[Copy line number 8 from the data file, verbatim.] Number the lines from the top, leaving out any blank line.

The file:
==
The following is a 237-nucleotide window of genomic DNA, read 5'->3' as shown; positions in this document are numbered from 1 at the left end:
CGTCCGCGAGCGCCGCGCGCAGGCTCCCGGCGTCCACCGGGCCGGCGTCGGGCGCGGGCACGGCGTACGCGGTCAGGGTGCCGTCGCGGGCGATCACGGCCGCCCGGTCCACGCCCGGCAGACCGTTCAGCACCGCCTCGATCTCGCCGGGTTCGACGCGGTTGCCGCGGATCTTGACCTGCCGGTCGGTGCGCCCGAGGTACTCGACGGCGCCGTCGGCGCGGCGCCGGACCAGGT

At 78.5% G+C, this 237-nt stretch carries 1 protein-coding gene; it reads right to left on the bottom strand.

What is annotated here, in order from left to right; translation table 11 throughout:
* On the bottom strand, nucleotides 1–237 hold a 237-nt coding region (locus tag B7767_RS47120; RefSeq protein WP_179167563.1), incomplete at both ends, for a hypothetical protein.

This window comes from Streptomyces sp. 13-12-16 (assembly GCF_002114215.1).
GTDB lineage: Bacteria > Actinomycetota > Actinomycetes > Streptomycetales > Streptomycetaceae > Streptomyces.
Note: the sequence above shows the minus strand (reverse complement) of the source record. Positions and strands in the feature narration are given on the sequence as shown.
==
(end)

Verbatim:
Note: the sequence above shows the minus strand (reverse complement) of the source record. Positions and strands in the feature narration are given on the sequence as shown.